In the summer of 2014, the Human Rights Initiative of North Texas (HRI), a nonprofit that provides legal services to immigrant survivors of violence in the United States, ran into a problem. For 14 years, the organization’s model—recruiting and training lawyers primarily from major law firms to offer pro bono assistance to those most in need—had allowed them to handle a remarkable number of immigration court cases. Thousands of people’s lives have been impacted by the work they do. But that summer, the office was overrun with cases because the Mexico-U.S. border was overrun with people, many of them children.
“The only time in our history we turned cases down because of capacity issues was the unaccompanied minors,” says Bill Holston, HRI’s executive director since January 2012. “It is one of the two hardest things about this work: saying no to people, and losing cases for people where we have put in tremendous resources.”
The beauty of the vision behind HRI is that both of those things are relatively rare occurrences. Founded by social worker Serena Connelly and lawyer Betsy Healy in 2000, HRI grew out of their shared passion for human rights work. They obtained some funding from the Harold Simmons Foundation (Connelly is the late billionaire’s daughter) and began to recruit top legal talent. Early on, HRI handled only a dozen or so cases every year, but now, as the organization celebrates its 15th anniversary, that number has grown to hundreds. HRI has been successful precisely because it is able to recruit so many lawyers who find the pro bono work fulfilling. Too, it carefully vets cases to make sure that clients are truly those in desperate need.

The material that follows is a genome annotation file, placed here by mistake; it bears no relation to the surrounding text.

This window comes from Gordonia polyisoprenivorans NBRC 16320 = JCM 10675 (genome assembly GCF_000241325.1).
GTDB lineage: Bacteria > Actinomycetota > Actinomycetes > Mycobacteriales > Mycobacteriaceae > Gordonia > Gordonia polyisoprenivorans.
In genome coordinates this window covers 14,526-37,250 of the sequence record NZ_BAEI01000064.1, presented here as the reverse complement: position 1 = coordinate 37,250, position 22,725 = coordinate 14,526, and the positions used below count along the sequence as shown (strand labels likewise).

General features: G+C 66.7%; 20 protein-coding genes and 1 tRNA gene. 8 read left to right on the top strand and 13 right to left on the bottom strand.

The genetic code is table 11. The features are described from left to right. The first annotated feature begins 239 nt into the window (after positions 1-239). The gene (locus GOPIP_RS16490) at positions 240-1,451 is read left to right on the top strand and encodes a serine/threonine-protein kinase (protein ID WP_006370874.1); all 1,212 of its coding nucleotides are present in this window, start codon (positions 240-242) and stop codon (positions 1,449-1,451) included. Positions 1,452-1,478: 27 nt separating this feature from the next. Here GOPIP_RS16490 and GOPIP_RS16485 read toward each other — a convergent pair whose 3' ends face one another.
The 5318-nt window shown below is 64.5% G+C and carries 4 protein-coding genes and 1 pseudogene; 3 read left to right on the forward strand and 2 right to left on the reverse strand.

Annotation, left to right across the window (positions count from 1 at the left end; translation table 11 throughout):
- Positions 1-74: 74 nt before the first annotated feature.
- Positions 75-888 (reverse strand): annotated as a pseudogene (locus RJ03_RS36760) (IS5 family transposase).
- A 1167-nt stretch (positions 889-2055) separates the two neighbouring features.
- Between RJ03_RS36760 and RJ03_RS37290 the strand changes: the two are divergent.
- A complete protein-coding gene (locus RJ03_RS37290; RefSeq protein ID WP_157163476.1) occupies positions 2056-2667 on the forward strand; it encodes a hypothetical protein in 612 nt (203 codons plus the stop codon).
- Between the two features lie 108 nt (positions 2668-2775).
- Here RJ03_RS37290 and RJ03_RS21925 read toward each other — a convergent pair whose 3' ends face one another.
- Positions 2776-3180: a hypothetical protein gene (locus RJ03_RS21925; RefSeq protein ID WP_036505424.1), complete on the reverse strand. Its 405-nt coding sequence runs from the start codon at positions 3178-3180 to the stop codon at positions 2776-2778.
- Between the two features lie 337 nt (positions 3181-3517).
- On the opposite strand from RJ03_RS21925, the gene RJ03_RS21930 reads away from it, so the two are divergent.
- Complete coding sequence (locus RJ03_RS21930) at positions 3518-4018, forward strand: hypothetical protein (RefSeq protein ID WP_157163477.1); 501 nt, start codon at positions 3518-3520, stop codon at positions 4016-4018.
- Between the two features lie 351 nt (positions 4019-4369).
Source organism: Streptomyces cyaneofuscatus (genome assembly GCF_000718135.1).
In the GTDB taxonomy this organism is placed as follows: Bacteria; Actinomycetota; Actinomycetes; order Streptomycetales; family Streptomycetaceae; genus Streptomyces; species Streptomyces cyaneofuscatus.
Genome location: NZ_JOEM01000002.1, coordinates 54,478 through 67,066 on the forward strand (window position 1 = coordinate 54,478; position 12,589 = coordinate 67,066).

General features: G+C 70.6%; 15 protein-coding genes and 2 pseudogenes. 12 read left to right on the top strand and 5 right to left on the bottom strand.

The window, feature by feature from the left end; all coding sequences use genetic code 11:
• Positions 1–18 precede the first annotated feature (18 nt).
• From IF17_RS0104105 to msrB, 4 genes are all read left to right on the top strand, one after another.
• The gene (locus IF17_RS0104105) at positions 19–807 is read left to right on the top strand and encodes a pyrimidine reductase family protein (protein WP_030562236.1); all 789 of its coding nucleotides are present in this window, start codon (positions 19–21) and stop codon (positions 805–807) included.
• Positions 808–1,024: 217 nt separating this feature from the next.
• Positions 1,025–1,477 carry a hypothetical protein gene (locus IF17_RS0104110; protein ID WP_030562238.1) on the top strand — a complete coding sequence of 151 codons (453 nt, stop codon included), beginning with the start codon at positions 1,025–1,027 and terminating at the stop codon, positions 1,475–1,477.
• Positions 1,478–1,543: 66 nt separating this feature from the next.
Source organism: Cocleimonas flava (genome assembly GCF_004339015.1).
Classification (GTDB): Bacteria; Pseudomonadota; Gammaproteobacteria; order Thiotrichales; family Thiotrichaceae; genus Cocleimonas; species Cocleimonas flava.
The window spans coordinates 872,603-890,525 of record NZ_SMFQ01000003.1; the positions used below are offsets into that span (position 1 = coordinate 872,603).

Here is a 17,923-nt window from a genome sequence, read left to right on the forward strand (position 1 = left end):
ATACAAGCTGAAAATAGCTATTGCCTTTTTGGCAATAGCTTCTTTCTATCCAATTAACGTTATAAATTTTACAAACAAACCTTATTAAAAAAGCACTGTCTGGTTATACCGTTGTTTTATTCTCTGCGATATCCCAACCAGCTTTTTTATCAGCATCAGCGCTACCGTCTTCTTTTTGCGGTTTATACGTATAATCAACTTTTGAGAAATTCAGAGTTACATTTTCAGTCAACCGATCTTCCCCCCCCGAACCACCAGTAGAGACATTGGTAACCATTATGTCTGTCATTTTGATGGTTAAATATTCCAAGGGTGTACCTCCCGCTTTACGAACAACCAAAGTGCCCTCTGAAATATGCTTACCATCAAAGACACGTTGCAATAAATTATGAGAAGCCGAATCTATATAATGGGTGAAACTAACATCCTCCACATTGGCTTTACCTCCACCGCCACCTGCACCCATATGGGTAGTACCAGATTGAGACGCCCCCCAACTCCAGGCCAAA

Holston volunteered his legal services for 12 years before becoming executive director. He says the broader conversation about immigration policy often overlooks the reality of why HRI’s clients flee to the United States in the first place.
“They are not coming for a better life. They are coming to save their lives,” Holston says. “Our clients are seldom talked about in this debate at all. They are drowned in all of the rhetoric about immigration. But I think most Americans want to think of the United States as a country that is welcoming to people, a place of refuge for people fleeing violence.”
In the following pages, we take a look at five individuals whose lives have been changed by the Human Rights Initiative. These five people were forced to flee their homes—or lured here for nefarious reasons—and found themselves in Dallas, living in impossible situations. That’s where HRI stepped in.